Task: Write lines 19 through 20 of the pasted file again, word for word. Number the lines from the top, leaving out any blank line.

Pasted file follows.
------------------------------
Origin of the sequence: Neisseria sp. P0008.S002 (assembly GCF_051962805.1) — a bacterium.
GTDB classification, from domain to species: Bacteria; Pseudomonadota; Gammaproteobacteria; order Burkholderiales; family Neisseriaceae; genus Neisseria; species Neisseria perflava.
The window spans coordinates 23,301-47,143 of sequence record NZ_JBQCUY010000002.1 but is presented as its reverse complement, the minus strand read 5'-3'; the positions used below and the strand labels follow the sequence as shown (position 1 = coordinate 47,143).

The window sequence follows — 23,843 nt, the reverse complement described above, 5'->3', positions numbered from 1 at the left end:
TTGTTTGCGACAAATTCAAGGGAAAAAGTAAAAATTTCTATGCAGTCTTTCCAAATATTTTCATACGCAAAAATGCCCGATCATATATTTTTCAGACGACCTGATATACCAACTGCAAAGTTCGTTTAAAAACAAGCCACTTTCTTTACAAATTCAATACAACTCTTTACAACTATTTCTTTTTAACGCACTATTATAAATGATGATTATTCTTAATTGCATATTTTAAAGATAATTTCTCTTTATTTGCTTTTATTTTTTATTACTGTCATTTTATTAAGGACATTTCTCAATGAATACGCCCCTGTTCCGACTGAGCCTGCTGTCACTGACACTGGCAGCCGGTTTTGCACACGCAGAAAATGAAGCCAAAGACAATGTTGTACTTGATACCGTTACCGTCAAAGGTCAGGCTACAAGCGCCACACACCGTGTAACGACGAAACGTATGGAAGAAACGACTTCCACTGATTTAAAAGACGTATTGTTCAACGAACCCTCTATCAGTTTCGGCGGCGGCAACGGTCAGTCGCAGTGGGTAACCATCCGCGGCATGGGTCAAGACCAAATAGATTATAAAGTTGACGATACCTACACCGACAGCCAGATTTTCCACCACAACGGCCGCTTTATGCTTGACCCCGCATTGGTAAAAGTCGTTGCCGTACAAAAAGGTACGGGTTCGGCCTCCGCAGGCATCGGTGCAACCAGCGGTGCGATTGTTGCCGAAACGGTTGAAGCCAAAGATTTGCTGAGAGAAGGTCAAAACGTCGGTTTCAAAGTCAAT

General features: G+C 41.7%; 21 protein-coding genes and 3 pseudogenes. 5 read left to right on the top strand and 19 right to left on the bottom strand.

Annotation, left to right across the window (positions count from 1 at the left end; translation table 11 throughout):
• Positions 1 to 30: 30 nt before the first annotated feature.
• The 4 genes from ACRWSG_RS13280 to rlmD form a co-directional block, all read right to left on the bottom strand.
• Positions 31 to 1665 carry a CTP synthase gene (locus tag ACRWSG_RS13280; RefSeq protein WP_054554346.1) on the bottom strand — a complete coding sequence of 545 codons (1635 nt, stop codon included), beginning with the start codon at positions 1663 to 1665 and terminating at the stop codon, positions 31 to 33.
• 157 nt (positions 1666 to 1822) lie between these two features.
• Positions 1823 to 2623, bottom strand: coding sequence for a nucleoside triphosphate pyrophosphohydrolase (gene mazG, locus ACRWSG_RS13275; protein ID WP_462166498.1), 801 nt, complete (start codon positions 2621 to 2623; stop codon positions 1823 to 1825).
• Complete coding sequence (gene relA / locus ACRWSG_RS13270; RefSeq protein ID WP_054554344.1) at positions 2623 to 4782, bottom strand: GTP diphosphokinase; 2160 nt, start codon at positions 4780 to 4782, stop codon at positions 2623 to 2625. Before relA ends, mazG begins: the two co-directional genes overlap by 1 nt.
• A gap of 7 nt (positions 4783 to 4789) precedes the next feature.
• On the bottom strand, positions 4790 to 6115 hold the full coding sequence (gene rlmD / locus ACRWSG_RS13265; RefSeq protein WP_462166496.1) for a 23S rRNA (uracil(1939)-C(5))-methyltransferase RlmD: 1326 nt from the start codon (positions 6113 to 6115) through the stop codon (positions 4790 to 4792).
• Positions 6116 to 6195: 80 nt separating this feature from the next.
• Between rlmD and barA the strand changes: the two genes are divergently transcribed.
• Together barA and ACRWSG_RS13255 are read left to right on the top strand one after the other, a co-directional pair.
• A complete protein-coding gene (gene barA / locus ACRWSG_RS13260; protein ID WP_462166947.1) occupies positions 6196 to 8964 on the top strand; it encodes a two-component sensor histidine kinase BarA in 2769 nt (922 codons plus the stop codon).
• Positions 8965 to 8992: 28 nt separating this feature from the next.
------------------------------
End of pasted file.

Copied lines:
• A complete protein-coding gene (gene barA / locus ACRWSG_RS13260; protein ID WP_462166947.1) occupies positions 6196 to 8964 on the top strand; it encodes a two-component sensor histidine kinase BarA in 2769 nt (922 codons plus the stop codon).
• Positions 8965 to 8992: 28 nt separating this feature from the next.